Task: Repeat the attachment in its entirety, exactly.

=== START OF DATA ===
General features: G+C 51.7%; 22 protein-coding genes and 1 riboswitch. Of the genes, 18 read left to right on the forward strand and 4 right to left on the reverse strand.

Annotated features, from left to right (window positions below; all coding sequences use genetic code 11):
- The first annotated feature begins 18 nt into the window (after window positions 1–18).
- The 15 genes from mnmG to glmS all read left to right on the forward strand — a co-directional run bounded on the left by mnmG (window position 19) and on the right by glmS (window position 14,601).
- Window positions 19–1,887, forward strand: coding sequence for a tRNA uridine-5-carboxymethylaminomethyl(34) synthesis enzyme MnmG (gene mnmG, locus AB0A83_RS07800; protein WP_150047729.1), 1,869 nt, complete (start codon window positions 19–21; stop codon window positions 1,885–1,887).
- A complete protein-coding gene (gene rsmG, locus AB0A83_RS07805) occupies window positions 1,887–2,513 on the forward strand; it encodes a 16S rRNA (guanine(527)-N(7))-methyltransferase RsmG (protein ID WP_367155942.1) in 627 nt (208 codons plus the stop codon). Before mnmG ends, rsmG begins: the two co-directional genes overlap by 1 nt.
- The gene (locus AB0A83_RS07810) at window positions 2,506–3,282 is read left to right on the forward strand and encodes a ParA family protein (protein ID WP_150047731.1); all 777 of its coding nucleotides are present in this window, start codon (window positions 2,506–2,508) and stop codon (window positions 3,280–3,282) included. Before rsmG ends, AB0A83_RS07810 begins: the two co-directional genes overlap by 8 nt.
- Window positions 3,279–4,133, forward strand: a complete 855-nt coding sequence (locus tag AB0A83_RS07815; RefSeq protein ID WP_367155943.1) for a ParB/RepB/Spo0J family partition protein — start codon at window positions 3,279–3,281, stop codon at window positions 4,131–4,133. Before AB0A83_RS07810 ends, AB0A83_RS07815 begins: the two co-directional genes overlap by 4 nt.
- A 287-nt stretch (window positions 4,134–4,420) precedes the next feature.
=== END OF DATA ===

General features: G+C 51.7%; 22 protein-coding genes and 1 riboswitch. Of the genes, 18 read left to right on the forward strand and 4 right to left on the reverse strand.

Annotated features, from left to right (window positions below; all coding sequences use genetic code 11):
- The first annotated feature begins 18 nt into the window (after window positions 1–18).
- The 15 genes from mnmG to glmS all read left to right on the forward strand — a co-directional run bounded on the left by mnmG (window position 19) and on the right by glmS (window position 14,601).
- Window positions 19–1,887, forward strand: coding sequence for a tRNA uridine-5-carboxymethylaminomethyl(34) synthesis enzyme MnmG (gene mnmG, locus AB0A83_RS07800; protein WP_150047729.1), 1,869 nt, complete (start codon window positions 19–21; stop codon window positions 1,885–1,887).
- A complete protein-coding gene (gene rsmG, locus AB0A83_RS07805) occupies window positions 1,887–2,513 on the forward strand; it encodes a 16S rRNA (guanine(527)-N(7))-methyltransferase RsmG (protein ID WP_367155942.1) in 627 nt (208 codons plus the stop codon). Before mnmG ends, rsmG begins: the two co-directional genes overlap by 1 nt.
- The gene (locus AB0A83_RS07810) at window positions 2,506–3,282 is read left to right on the forward strand and encodes a ParA family protein (protein ID WP_150047731.1); all 777 of its coding nucleotides are present in this window, start codon (window positions 2,506–2,508) and stop codon (window positions 3,280–3,282) included. Before rsmG ends, AB0A83_RS07810 begins: the two co-directional genes overlap by 8 nt.
- Window positions 3,279–4,133, forward strand: a complete 855-nt coding sequence (locus tag AB0A83_RS07815; RefSeq protein ID WP_367155943.1) for a ParB/RepB/Spo0J family partition protein — start codon at window positions 3,279–3,281, stop codon at window positions 4,131–4,133. Before AB0A83_RS07810 ends, AB0A83_RS07815 begins: the two co-directional genes overlap by 4 nt.
- A 287-nt stretch (window positions 4,134–4,420) precedes the next feature.